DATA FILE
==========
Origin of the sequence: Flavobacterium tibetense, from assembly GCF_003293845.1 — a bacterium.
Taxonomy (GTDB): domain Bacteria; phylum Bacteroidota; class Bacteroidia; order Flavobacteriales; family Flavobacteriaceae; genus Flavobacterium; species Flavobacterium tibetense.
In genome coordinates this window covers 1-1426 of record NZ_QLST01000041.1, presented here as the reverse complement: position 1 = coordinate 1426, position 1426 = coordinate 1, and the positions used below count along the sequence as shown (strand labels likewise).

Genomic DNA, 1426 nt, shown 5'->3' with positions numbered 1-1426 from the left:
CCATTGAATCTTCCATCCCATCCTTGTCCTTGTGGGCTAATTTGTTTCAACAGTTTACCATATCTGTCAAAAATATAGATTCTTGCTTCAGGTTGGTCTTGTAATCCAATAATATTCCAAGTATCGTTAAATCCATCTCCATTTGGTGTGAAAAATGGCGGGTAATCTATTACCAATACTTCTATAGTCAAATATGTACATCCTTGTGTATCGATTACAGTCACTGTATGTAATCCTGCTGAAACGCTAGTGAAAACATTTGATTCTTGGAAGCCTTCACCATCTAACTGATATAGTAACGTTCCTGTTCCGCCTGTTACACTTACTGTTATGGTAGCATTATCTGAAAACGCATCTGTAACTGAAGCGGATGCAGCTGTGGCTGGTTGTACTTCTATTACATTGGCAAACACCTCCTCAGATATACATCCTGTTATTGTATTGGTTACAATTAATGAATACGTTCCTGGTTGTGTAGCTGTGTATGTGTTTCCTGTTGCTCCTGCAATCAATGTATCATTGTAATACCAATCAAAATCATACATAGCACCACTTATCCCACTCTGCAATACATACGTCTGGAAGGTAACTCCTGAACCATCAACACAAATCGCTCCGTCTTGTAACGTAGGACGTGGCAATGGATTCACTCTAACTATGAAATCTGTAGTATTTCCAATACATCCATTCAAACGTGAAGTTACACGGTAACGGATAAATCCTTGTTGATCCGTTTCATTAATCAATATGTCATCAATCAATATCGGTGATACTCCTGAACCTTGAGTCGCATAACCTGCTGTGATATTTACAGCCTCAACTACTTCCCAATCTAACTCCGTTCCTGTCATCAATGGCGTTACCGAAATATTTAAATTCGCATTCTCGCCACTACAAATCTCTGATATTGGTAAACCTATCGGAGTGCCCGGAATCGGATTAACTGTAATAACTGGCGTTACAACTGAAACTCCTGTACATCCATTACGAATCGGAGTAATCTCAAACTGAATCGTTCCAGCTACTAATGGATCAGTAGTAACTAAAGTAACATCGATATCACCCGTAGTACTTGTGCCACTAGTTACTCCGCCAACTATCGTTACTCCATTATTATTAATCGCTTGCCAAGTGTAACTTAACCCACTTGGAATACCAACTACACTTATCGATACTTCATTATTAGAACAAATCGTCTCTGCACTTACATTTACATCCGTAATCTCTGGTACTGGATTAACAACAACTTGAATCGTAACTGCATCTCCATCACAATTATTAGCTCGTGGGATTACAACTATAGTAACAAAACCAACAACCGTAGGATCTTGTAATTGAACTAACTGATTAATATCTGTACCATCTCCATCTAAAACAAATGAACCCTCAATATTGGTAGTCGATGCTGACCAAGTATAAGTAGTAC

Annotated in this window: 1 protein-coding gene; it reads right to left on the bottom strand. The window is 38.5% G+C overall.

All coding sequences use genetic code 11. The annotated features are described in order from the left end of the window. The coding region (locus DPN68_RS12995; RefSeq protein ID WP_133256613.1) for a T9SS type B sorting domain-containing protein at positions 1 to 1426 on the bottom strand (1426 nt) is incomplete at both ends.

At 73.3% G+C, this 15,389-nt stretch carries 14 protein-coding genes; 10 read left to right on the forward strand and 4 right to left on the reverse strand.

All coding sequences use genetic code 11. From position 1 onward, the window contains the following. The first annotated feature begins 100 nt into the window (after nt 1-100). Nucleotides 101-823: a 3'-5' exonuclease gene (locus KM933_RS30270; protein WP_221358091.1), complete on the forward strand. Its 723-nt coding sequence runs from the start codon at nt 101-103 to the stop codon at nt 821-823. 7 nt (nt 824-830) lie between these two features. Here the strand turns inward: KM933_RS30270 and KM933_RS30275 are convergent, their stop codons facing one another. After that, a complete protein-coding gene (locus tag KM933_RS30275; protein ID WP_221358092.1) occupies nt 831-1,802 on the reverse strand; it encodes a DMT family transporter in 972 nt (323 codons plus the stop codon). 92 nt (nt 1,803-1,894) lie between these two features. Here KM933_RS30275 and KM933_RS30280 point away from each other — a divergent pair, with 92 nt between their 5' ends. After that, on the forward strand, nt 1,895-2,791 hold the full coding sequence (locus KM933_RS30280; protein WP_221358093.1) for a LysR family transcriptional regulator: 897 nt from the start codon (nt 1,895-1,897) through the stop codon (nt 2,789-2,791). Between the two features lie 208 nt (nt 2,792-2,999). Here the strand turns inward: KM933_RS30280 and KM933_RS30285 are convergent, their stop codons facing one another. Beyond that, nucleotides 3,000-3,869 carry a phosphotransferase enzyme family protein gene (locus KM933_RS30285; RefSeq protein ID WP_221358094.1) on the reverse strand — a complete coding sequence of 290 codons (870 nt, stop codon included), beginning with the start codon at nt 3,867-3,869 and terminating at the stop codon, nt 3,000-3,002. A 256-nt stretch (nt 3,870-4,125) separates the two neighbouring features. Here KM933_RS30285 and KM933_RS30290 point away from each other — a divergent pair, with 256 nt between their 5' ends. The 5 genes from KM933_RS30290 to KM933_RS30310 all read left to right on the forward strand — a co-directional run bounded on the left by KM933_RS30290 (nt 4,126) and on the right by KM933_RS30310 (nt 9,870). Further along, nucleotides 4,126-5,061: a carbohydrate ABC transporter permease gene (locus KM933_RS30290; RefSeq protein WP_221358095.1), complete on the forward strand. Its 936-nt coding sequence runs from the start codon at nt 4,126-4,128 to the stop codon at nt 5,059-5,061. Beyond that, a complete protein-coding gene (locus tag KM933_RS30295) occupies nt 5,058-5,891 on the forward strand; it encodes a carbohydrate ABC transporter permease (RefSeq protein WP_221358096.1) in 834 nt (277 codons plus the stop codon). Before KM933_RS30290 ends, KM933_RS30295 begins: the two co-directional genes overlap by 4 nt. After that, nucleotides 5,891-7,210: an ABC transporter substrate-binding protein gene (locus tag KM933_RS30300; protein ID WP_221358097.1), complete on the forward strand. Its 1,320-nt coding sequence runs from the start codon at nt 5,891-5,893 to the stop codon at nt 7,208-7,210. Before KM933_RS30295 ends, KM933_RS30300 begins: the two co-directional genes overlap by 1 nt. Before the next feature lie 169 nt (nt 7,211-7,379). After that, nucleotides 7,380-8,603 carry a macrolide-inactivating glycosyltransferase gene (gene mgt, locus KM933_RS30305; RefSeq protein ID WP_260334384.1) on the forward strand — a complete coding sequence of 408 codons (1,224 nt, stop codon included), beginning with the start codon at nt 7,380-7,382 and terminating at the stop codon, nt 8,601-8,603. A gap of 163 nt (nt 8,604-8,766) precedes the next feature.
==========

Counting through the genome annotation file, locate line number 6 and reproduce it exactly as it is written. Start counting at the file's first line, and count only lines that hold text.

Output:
Annotated in this window: 1 protein-coding gene; it reads right to left on the bottom strand. The window is 38.5% G+C overall.